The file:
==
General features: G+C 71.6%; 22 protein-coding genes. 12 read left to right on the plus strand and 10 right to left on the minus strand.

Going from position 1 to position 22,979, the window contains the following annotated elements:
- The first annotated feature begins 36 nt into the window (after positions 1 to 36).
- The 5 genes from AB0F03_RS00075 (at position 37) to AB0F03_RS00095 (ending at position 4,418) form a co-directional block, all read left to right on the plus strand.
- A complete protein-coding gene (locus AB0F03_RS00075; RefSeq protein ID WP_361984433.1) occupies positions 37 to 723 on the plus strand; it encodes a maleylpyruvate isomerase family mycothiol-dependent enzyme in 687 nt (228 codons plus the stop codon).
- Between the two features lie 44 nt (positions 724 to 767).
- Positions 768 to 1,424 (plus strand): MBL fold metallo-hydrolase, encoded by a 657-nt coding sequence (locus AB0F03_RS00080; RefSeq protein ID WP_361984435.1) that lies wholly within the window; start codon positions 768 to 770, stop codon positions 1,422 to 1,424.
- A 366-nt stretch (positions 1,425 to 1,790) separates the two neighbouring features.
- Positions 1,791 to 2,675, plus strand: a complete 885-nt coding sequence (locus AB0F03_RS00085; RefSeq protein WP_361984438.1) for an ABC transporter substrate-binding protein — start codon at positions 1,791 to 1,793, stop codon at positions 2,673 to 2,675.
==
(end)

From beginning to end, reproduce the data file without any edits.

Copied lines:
General features: G+C 71.6%; 22 protein-coding genes. 12 read left to right on the plus strand and 10 right to left on the minus strand.

Going from position 1 to position 22,979, the window contains the following annotated elements:
- The first annotated feature begins 36 nt into the window (after positions 1 to 36).
- The 5 genes from AB0F03_RS00075 (at position 37) to AB0F03_RS00095 (ending at position 4,418) form a co-directional block, all read left to right on the plus strand.
- A complete protein-coding gene (locus AB0F03_RS00075; RefSeq protein ID WP_361984433.1) occupies positions 37 to 723 on the plus strand; it encodes a maleylpyruvate isomerase family mycothiol-dependent enzyme in 687 nt (228 codons plus the stop codon).
- Between the two features lie 44 nt (positions 724 to 767).
- Positions 768 to 1,424 (plus strand): MBL fold metallo-hydrolase, encoded by a 657-nt coding sequence (locus AB0F03_RS00080; RefSeq protein ID WP_361984435.1) that lies wholly within the window; start codon positions 768 to 770, stop codon positions 1,422 to 1,424.
- A 366-nt stretch (positions 1,425 to 1,790) separates the two neighbouring features.
- Positions 1,791 to 2,675, plus strand: a complete 885-nt coding sequence (locus AB0F03_RS00085; RefSeq protein WP_361984438.1) for an ABC transporter substrate-binding protein — start codon at positions 1,791 to 1,793, stop codon at positions 2,673 to 2,675.